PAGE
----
Stepping Up for STEM and 4-H

Summer (and camp) is coming. UTIA operates three 4-H camping centers and is developing a fourth, Lone Oaks Farm in West Tennessee. UTIA received a $1 million challenge grant from FedEx towards the establishment of a STEM (Science, Technology, Engineering, and Math) Education Center at Lone Oaks Farm. The vision is to build an instructional facility, demonstration farm and overnight lodging for 64 students. Students will learn about cutting-edge technology, like geographical information systems, drones and genetics, while enjoying fun outdoor experiences such as stargazing and nature walks. Lone Oaks Farm will connect students to agriculture and natural resources, but the larger goal is to ignite enthusiasm about all STEM topics. The FedEx gift is contingent on the farm raising other support from businesses, foundations and individuals.

Ag Day Celebrates UTIA’s 50th, Launches Capital Campaign

The institute celebrated 50 years of history at its annual Ag Day on Sept. 22. Live music, family fun and a visit from Smokey punctuated the event, which also showcased the newly named Herbert College of Agriculture, the College of Veterinary Medicine and UTIA’s ambitious capital campaign. Together We Grow has the goal of raising $175 million from nonpublic sources to extend “Real. Life. Solutions.” to new generations. The 2018 Meritorious Service Award was presented to Ed Carter, Knoxville ’71, executive director of the Tennessee Wildlife Resources Agency, a forestry and wildlife management alumnus. The 2018 Horizon Award recognized Colleen Cruze Bhatti, Knoxville ’11, of Knoxville’s Cruze Farm, for high achievements by recent alumni.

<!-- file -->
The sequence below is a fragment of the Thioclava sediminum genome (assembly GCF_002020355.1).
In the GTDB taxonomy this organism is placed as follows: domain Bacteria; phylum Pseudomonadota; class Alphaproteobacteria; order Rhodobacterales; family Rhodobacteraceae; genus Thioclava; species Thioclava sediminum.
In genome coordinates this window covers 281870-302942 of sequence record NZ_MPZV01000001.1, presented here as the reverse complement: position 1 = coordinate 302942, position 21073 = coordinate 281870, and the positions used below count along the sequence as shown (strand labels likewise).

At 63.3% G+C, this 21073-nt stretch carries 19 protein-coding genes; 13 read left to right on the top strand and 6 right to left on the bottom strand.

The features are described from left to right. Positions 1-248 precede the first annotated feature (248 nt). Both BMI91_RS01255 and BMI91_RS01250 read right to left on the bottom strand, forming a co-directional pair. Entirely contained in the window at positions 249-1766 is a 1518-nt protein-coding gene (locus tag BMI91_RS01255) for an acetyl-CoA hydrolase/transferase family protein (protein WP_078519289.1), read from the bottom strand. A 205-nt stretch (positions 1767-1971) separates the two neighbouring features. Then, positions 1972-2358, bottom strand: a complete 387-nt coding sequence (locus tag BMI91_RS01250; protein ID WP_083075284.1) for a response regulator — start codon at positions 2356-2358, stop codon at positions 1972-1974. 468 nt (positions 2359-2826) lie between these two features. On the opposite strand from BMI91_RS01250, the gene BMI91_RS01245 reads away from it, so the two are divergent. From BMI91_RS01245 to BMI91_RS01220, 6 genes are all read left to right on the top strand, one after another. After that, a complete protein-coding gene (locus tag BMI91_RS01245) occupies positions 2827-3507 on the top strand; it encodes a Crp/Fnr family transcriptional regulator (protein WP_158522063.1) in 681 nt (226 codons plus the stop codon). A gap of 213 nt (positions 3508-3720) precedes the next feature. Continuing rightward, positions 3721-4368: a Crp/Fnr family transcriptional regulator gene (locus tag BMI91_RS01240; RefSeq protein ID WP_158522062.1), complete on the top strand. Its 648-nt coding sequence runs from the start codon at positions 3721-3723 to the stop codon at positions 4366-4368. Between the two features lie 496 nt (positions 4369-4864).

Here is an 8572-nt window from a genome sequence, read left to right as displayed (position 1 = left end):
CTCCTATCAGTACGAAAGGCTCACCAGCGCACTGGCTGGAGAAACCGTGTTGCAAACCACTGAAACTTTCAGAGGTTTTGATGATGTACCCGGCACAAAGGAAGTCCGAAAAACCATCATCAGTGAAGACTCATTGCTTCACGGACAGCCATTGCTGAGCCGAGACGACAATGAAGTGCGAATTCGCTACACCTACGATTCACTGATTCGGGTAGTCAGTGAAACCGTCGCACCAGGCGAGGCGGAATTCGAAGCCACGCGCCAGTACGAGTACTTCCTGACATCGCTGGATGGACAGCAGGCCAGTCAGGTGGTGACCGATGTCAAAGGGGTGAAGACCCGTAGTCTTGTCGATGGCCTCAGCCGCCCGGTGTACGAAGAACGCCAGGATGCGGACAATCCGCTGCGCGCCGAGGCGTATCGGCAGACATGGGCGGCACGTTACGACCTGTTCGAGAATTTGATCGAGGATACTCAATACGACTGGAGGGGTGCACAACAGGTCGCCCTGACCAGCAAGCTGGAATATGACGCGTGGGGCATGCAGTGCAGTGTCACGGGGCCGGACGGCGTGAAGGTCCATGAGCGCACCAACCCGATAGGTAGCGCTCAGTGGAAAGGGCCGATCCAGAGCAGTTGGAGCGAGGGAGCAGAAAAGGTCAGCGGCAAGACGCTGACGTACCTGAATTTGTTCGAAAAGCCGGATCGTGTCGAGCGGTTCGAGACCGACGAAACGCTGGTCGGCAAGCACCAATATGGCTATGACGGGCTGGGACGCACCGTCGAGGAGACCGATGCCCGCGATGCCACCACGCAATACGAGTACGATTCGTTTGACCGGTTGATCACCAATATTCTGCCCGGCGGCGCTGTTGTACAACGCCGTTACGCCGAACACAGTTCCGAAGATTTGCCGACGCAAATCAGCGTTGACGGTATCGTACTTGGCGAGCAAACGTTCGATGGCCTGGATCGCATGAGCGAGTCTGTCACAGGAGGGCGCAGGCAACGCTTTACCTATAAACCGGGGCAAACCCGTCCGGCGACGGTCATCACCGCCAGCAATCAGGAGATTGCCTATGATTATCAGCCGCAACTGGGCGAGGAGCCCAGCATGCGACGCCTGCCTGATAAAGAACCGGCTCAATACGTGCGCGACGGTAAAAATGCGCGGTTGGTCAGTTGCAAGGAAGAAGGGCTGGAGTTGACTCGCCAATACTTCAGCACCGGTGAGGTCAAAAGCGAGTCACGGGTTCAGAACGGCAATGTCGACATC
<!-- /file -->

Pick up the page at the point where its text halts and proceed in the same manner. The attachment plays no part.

Morgan Tree Leafs Into History

Large white oak tree
Anyone who has frequented the UTIA campus has likely passed the stately white oak that graces the Indian mound on the corner of Joe Johnson and E.J. Chapman drives. That tree, which measures nearly 46 inches in circumference, is now listed on the Tennessee Landmark, Historic, and Heritage Tree Registry. The Indian mound, on which the tree grows, dates back roughly 1,000 years and has witnessed history since the formation of the nation. Scott Schlarbaum, professor of forest genetics, recommended naming the tree after Harcourt Morgan, an early director of the Tennessee Agricultural Experiment Station who also served as UT president from 1919 until 1934. UT’s Tree Improvement Program collected acorns from the tree for a genetic test plant on TVA’s Norris Reservation. The test will supply the state’s seedling nursery with acorns for reforestation in East Tennessee and will influence the genetics of future generations of white oaks.